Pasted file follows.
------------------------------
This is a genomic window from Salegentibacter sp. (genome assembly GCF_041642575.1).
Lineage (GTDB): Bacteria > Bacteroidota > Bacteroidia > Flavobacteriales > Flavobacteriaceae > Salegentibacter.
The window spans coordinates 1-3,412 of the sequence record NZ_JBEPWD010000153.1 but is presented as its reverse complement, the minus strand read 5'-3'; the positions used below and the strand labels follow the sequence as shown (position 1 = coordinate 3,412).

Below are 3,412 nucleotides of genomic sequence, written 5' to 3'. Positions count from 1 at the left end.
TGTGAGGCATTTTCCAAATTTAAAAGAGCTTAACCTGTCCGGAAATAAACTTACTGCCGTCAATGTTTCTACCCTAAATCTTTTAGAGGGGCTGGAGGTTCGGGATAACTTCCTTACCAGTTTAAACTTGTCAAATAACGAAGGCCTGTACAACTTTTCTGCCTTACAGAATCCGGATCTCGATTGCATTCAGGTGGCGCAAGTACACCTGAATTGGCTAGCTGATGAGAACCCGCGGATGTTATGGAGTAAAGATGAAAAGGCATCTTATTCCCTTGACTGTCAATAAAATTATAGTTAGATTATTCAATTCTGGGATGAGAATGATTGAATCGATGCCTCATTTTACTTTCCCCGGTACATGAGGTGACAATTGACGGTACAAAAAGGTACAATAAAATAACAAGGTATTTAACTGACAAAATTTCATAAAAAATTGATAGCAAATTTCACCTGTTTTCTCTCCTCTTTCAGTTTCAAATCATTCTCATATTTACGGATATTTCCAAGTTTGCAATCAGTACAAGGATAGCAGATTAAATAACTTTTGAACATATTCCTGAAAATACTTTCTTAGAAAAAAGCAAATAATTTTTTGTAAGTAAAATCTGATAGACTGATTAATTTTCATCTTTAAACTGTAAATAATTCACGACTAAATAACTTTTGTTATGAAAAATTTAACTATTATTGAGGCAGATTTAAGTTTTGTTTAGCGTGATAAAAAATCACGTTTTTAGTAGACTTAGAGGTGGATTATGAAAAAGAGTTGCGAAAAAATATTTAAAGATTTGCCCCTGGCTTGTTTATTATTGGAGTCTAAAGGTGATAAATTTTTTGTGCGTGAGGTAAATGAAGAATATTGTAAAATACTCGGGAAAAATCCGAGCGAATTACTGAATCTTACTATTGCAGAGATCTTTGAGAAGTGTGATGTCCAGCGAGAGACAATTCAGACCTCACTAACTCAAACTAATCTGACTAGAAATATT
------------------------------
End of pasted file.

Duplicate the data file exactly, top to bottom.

This is a genomic window from Salegentibacter sp. (genome assembly GCF_041642575.1).
Lineage (GTDB): Bacteria > Bacteroidota > Bacteroidia > Flavobacteriales > Flavobacteriaceae > Salegentibacter.
The window spans coordinates 1-3,412 of the sequence record NZ_JBEPWD010000153.1 but is presented as its reverse complement, the minus strand read 5'-3'; the positions used below and the strand labels follow the sequence as shown (position 1 = coordinate 3,412).

Below are 3,412 nucleotides of genomic sequence, written 5' to 3'. Positions count from 1 at the left end.
TGTGAGGCATTTTCCAAATTTAAAAGAGCTTAACCTGTCCGGAAATAAACTTACTGCCGTCAATGTTTCTACCCTAAATCTTTTAGAGGGGCTGGAGGTTCGGGATAACTTCCTTACCAGTTTAAACTTGTCAAATAACGAAGGCCTGTACAACTTTTCTGCCTTACAGAATCCGGATCTCGATTGCATTCAGGTGGCGCAAGTACACCTGAATTGGCTAGCTGATGAGAACCCGCGGATGTTATGGAGTAAAGATGAAAAGGCATCTTATTCCCTTGACTGTCAATAAAATTATAGTTAGATTATTCAATTCTGGGATGAGAATGATTGAATCGATGCCTCATTTTACTTTCCCCGGTACATGAGGTGACAATTGACGGTACAAAAAGGTACAATAAAATAACAAGGTATTTAACTGACAAAATTTCATAAAAAATTGATAGCAAATTTCACCTGTTTTCTCTCCTCTTTCAGTTTCAAATCATTCTCATATTTACGGATATTTCCAAGTTTGCAATCAGTACAAGGATAGCAGATTAAATAACTTTTGAACATATTCCTGAAAATACTTTCTTAGAAAAAAGCAAATAATTTTTTGTAAGTAAAATCTGATAGACTGATTAATTTTCATCTTTAAACTGTAAATAATTCACGACTAAATAACTTTTGTTATGAAAAATTTAACTATTATTGAGGCAGATTTAAGTTTTGTTTAGCGTGATAAAAAATCACGTTTTTAGTAGACTTAGAGGTGGATTATGAAAAAGAGTTGCGAAAAAATATTTAAAGATTTGCCCCTGGCTTGTTTATTATTGGAGTCTAAAGGTGATAAATTTTTTGTGCGTGAGGTAAATGAAGAATATTGTAAAATACTCGGGAAAAATCCGAGCGAATTACTGAATCTTACTATTGCAGAGATCTTTGAGAAGTGTGATGTCCAGCGAGAGACAATTCAGACCTCACTAACTCAAACTAATCTGACTAGAAATATT